Carson City, NV March 19, 2021
Division of Insurance (Division) is reminding consumers to be alert when
driving to avoid wildlife collisions during the springtime when certain animals
migrate in search of food after the winter months.
“The increase in
active animal population potentially increases the risk of hitting an animal
with a vehicle while driving in wildlife-prone areas,” said Insurance
Commissioner Barbara Richardson. “Wildlife-vehicle collisions are not only
dangerous and potentially fatal, but they can also have serious financial
consequences without adequate auto insurance coverage.”
to a vehicle from a collision with an animal is covered under an auto
policy's optional comprehensive coverage. If you only have collision or
liability coverage, your insurance carrier will not cover damage to your
vehicle resulting from a collision with an animal.
your insurance agent or company if you are not sure if you have
comprehensive coverage or if you would like to purchase this optional
Driving safely in wildlife-prone areas:
- Obey all speed limits,
traffic signs and regulations.
- Wear seatbelts and limit
distractions while driving.
- Heed animal warning
signs. Be alert for the potential of wildlife, particularly where wildlife
warning signs are posted.
- Actively scan all sides
of the road as you drive and look for any signs of wildlife.
- Slow down or otherwise
adjust driving speeds if necessary to help reduce the chance of impact of
an animal collision.
that many accidents are not due to colliding with wildlife but are the
result of driving into another car or truck in the opposite lane while
trying to avoid colliding with the animal.
- Herd animals such as
deer and elk travel in groups. If you see one deer, there is a strong
likelihood that others may be nearby or in other locations along the road.
- Use your vehicle’s high
beams at night to view the roadway ahead when there is no oncoming
What to do
you if you hit an animal:
Don’t try to
swerve to avoid hitting an animal because you could lose control and hit a tree
or veer into oncoming traffic. If you swerve and hit another object, your
insurance carrier may not cover the damages to your vehicle. If you do hit an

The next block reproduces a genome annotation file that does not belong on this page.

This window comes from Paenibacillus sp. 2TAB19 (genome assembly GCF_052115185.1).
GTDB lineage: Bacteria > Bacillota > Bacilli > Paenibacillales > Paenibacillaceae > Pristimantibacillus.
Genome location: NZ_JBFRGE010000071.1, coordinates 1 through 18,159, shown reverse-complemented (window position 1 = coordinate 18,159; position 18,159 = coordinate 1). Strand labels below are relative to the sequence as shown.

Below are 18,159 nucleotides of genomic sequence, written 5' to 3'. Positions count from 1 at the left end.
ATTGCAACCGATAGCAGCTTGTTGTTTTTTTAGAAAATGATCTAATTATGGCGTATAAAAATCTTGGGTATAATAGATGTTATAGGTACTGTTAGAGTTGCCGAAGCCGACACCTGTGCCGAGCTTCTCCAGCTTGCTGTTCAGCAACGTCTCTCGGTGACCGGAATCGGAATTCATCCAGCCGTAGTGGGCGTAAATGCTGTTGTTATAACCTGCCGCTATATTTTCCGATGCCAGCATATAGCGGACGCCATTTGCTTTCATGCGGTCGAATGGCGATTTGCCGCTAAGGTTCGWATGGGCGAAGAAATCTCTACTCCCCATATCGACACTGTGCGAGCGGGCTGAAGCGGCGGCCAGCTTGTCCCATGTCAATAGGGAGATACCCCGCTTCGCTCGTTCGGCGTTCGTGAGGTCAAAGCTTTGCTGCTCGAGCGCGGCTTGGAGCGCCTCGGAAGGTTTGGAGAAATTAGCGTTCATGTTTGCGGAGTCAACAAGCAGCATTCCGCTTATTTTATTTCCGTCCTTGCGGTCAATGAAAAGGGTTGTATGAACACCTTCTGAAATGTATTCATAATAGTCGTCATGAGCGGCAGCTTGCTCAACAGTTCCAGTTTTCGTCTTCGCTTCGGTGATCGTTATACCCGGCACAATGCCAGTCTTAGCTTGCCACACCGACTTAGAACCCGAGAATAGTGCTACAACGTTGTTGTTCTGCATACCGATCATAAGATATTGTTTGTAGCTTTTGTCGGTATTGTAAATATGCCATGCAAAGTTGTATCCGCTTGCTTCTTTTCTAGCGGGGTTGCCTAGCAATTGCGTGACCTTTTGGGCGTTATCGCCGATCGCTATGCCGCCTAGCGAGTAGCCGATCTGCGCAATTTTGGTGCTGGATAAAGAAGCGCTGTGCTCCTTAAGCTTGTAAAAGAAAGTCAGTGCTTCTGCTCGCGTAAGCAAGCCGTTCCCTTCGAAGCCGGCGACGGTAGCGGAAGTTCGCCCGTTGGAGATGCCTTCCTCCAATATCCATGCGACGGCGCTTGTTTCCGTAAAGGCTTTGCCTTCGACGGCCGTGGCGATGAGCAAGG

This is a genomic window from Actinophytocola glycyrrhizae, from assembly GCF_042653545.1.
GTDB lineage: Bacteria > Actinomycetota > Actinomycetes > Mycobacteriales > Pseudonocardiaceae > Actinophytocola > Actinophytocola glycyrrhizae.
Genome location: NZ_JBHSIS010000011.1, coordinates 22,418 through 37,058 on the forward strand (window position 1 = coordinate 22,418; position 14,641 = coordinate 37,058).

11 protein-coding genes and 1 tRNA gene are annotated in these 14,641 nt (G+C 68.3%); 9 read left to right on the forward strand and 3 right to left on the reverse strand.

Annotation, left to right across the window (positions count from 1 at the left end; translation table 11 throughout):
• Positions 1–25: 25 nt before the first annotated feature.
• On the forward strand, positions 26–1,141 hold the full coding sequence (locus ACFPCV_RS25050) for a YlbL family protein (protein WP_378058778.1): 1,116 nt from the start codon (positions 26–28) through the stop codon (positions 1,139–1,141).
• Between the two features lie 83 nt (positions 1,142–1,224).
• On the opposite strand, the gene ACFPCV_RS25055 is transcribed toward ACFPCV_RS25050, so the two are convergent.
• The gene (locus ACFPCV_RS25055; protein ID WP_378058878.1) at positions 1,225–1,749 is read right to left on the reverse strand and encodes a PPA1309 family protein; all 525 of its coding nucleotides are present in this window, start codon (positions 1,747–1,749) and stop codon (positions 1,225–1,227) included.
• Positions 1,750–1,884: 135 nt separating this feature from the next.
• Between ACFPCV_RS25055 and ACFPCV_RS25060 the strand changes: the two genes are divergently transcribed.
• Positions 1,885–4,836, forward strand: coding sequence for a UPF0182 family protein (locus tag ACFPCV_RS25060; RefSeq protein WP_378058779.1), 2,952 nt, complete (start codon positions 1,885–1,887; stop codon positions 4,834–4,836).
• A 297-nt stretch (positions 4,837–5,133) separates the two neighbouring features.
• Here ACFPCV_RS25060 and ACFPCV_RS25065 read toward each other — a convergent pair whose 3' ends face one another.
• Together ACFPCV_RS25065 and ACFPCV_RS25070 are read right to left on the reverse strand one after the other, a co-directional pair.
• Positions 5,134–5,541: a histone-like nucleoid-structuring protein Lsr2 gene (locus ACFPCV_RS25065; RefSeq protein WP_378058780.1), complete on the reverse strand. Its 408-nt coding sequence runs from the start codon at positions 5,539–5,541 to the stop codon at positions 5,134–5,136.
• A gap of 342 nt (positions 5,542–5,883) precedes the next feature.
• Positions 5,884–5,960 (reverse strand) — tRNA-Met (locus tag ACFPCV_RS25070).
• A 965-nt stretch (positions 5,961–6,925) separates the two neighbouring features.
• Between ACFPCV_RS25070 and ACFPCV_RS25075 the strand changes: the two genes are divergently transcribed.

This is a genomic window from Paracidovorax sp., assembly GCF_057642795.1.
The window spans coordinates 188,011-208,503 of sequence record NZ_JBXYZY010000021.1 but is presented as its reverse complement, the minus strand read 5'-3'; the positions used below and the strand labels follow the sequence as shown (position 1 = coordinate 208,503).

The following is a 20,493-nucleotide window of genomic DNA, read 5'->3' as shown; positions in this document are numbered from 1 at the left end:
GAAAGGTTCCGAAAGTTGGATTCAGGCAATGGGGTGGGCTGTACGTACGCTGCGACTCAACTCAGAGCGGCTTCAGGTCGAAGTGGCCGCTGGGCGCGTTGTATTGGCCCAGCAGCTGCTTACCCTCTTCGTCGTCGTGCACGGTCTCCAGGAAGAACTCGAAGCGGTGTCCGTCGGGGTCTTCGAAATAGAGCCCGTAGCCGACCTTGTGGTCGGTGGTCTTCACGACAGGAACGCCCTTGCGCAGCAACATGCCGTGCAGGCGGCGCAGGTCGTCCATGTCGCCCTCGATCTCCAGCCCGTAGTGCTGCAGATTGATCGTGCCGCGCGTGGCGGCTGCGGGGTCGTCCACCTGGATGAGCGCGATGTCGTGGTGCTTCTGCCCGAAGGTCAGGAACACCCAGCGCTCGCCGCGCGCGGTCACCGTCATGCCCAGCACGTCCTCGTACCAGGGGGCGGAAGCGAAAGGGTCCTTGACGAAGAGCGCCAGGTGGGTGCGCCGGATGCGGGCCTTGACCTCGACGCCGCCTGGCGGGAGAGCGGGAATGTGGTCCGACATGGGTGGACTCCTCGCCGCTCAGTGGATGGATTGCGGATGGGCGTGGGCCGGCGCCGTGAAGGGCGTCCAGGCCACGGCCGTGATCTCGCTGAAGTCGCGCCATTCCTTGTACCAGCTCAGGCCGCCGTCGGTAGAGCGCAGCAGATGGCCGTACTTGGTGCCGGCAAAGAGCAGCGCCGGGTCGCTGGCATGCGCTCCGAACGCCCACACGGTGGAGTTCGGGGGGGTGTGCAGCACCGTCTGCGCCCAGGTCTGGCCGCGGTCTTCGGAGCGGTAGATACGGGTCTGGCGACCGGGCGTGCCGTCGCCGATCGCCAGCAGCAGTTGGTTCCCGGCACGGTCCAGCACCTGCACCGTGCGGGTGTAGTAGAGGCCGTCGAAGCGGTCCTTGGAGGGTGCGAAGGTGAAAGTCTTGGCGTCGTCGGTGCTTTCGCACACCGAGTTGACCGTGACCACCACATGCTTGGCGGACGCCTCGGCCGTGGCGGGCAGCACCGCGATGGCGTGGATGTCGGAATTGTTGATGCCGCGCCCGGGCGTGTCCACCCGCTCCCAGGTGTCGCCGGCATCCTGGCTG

possible, move your vehicle to a safe place and turn on your hazard
you can't move your car, or the animal carcass is blocking traffic, alert
the authorities so they can clear the roadway.
the incident by taking photos of your vehicle damage, the roadway and any
injuries sustained. These accidents often occur at night and in remote
areas with limited cellphone service, so it is important to gather as much
information before leaving the scene. This will also help adjusters review
the extent of the damage.
to see if your vehicle is safe to operate. Check for leaking fluid,
damaged lights, loose parts, or other safety hazards. When in doubt, call
a tow truck.
your insurance carrier to file a claim.
encourages everyone to visit its website at https://doi.nv.gov/Consumers/Automobile-Insurance/
for more information about auto insurance including a Consumer’s Guide to Auto
Insurance Rates that can help when shopping for auto insurance.
including the Nevada Department of Wildlife (NDOW) and Nevada Department of
Transportation (NDOT), have worked together on projects across the state to
help reduce vehicle-animal collisions, improving safety for drivers on state
roadways and migrating wildlife. NDOT has installed wildlife/livestock fencing
on numerous interstates and highways. Agencies have partnered to strategically
install wildlife crossing across the state, including nine crossings on I-80
and U.S. 93 north of Wells in northeastern Nevada to reduce potentially
dangerous vehicle-animal collisions. Such crossing structures with fencing can reduce wildlife-vehicle collisions
by as much as 95 percent, saving both human injury and property damage that
cost American taxpayers over $8 billion annually.
About the Nevada Division of Insurance
The State of
Nevada Division of Insurance, a Division of the Nevada Department of Business
and Industry, protects the rights of Nevada consumers and regulates Nevada’s
$18 billion insurance industry. The Division of Insurance has offices in Carson
City and Las Vegas. In 2020, the Division investigated more than 2,300 consumer
complaints, answered over 10,000 inquiries, and recovered over $4.5 million on
behalf of consumers. For more information about the Division of Insurance,